Albany is about to follow through on spending some money for public art. The plan is to invite artists to propose something -- most likely a sculpture that would be placed on a patch of grass near the Lyon Street off-ramp from Highway 99.
The city council got a briefing on the project Monday from Parks Director Ed Hodney and Julie Jackson, chair of the volunteer Albany Arts Commission.
A city ordinance requires that 1 percent of the money spent on new public buildings must be spent on art, but the art doesn't have to be in or near the buildings themselves. Based on the final construction costs of the new police station and the fire department's Station 11, the amount remaining available is about $80,000, Hodney told the council. That's after other expenses loosely related to "art" -- historical displays including an antique pumper at the fire hall, and a bio-swale to handle rain water at police headquarters.
The arts commission considered various locations for this project and settled on a spot of grass near intersecting footpaths at Lyon Street and the off-ramp from Pacific Boulevard (Highway 99). The site is owned by the state, and the city will seek a permit from ODOT. Council consent is required, and the council gave it at Monday's work session.
The panel intends to advertise a request for proposals for designs and will have a public forum before selecting a winning entry, which it then intends to submit for the city council's OK . The winner doesn't have to be a sculpture, but that's the most likely possibility, Jackson acknowledged. The winning artist also doesn't have to be from Albany.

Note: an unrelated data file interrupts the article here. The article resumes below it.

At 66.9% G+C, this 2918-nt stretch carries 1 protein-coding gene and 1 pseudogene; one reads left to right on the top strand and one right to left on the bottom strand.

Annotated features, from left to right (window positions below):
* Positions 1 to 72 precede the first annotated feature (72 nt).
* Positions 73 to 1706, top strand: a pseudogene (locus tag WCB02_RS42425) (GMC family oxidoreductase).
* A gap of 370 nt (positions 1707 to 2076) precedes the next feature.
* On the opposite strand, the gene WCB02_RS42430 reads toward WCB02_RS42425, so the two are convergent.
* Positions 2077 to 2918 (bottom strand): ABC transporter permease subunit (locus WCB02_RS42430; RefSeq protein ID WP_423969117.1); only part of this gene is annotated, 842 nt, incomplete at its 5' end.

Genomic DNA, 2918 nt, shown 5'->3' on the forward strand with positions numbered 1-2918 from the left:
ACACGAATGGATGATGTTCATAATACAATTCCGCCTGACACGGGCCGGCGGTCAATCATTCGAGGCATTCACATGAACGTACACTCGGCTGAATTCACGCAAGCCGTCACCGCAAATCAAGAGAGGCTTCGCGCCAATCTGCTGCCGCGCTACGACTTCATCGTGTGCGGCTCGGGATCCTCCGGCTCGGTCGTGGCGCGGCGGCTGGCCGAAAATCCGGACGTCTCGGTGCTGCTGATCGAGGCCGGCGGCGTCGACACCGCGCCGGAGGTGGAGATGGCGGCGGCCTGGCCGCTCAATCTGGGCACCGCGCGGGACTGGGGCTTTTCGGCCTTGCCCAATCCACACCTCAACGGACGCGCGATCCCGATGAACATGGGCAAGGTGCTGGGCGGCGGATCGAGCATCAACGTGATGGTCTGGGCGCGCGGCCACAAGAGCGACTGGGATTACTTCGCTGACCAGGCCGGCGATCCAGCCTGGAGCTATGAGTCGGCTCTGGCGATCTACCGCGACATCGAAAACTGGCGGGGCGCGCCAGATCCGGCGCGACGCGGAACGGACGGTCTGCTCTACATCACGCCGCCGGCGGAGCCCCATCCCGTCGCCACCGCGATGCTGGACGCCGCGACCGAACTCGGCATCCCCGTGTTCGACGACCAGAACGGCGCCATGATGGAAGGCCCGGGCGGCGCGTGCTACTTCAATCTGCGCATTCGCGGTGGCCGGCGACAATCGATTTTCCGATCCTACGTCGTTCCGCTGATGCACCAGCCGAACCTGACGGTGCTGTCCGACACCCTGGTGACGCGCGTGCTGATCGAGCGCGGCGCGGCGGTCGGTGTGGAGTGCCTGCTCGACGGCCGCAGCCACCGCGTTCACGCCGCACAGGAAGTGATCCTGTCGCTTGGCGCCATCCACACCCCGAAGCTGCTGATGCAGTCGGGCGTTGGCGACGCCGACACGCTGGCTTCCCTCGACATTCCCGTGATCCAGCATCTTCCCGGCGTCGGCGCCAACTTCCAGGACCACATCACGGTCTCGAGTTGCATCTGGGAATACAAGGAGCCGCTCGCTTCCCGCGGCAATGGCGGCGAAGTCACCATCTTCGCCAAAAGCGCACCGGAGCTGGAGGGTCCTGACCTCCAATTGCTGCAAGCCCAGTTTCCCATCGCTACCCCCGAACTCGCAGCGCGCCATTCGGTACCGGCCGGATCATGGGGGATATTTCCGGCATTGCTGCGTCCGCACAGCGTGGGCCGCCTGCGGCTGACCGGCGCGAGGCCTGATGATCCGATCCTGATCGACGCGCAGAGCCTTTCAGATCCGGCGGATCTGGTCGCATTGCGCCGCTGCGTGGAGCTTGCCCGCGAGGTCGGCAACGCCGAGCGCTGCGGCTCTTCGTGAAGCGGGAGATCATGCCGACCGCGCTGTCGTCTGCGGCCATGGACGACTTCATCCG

The council was shown apparently famous examples of sculptures in public places. One was a duck and her ducklings in Boston. Another was a scene from Alice in Wonderland in New York's Central Park.
The site off Lyon was carefully selected from a range of other locations around town, according to Jackson. It's a gateway to downtown and visible from Albany Station (if you peer under the Pacific overpass from just the right spot).
The arts commission says the $80,000 from the public safety buildings will be "seed money." There was talk of a crowdfunding campaign for the difference between that amount and whatever the project costs.
In the presentation to the council, the commission said it would like to complete this project in 2018. Once the designs are in hand, you can expect a spirited local discussion about particular proposals and the nature of art. But there's no doubt that art in public places improves the ambiance of any town. (hh)